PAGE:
Charlatans of Pop

Longinus: On Neil Diamond Versus Bob Dylan

Who writes a better song, The Basher or The Bard? Each septuagenarian has been inducted into both the Rock and Roll Hall of Fame and the Songwriters Hall of Fame, each has built his respective iconic body of work consistently for over fifty years, and each has acted badly in a bad, bad movie. So, would you take “Like a Rolling Stone” to the desert island before “I’m a Believer?” Diamond’s is a perfect song, and Dylan’s is a pompous mess. If we polled the Trop readership, I’d bet money that Dylan wins by a margin of sixty percent—at least—and the third century scholar Longinus would agree with us (yes, us). I’d like to present one of the great questions of neoclassical criticism in his own words: “…Which is to be preferred in [pop music], great writing with occasional flaws or moderate talent which is entirely sound and faultless?”

The classicists didn’t see eye to eye on pop music. Aristotle was a rap guy—or, a fan of genre art—and Plato pretended to hate everything in order to keep his interlocutors focused on his beloved philosophy. The neoclassicists, whom we’ll place roughly between Horace and Alexander Pope, sweep Plato’s trickery under the rug and start with the assumptions that beauty exists, that some things are more beautiful than others, and that beauty can be analyzed and judged. From there, they seek to delineate the rules to which all great artistic creations adhere. While we could build a series of analogies between the virtues of writing poetry or prose and the virtues of writing music with lyrics, I’d like to focus for now on why we and the neoclassicists tend to value genius over competence, or why we tend to value the work of Dylan over the work of Diamond.

In Longinus’s On Great Writing (traditionally translated as the grander but less precise On the Sublime), the author suggests five sources of expressive virtue, the first two of which regard what can’t be taught: conceptual strength and passion, which for our purposes we’ll correlate with genius; and the next three pertaining to the kinda stuff they teach in MFA programs or the Berklee School of Music, all of which we’ll ignore by name and correlate with competence. Think of genius as the thing that separates the artist from the audience, and competence as what ingratiates the artist to the audience. To tie too pretty a ribbon around this package and deliver it to pop music, we could gauge competence by record sales and genius by critical approval. Diamond has sold records well into nine figures, and Dylan is deemed so cool that he doesn’t even have to take his sunglasses off when he shakes the hand of the Leader of the Free World.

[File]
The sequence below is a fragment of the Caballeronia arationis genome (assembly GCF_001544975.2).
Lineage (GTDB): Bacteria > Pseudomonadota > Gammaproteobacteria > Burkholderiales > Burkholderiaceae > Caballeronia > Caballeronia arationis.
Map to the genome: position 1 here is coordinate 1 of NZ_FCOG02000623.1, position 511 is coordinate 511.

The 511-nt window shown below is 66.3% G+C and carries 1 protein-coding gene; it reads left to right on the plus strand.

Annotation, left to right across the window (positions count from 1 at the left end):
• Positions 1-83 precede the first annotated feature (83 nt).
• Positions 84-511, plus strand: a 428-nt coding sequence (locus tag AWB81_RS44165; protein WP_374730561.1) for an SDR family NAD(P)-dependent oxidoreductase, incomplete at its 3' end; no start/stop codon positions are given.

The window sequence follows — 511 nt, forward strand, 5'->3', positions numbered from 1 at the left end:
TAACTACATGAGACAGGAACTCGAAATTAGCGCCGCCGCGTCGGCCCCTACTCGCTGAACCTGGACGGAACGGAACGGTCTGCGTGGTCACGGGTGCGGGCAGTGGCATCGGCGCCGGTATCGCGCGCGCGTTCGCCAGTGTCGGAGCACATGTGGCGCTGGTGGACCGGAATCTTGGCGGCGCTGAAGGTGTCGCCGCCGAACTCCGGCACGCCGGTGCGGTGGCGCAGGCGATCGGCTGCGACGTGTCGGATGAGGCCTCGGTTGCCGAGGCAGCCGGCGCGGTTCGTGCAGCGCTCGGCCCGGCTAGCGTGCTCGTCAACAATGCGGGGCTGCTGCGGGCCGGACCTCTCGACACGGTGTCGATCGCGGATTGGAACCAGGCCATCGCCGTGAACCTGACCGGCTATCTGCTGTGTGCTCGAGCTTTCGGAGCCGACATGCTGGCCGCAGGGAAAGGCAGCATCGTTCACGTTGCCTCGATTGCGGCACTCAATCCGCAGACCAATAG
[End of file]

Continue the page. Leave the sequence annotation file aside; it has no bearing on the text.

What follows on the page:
What makes Diamond so competent and Dylan so genius? I think this is best explained by considering what happens when other artists cover their songs. Diamond’s “I’m a Believer” sounds like The Monkees, “Red Red Wine” sounds like UB40, and “Girl, You’ll Be a Woman Soon” sounds like Urge Overkill (or, it looks like Uma Thurman in Pulp Fiction). A masterfully competent song can mold itself to the stylistic temperament of whoever interprets it. A Neil Diamond song can take the form of a chanting baseball stadium, a bar full of drunk sorority girls, and just about any entrepreneur with a sequin shirt. When Axl Rose sings “Knockin’ on Heaven’s Door,” it sounds like a dipshit in shorts “hey”ing all over a Bob Dylan tune. Peter, Paul, and Mary’s “Blowin’ in the Wind”? Hilarious. Hell, Johnny Cash himself has to play by Bob Dylan’s rules when you hear “Girl from the North Country,” a duet so strange that the North Country they’re talking about probably ain’t on any map you’ve ever seen. The Band knocked “Tears of Rage” out of the park, and Jimi Hendrix made an icon out of “All Along the Watchtower,” sure, but those recordings are still conspicuously Dylan, because a genius song is inseparable from the genius who conceived it.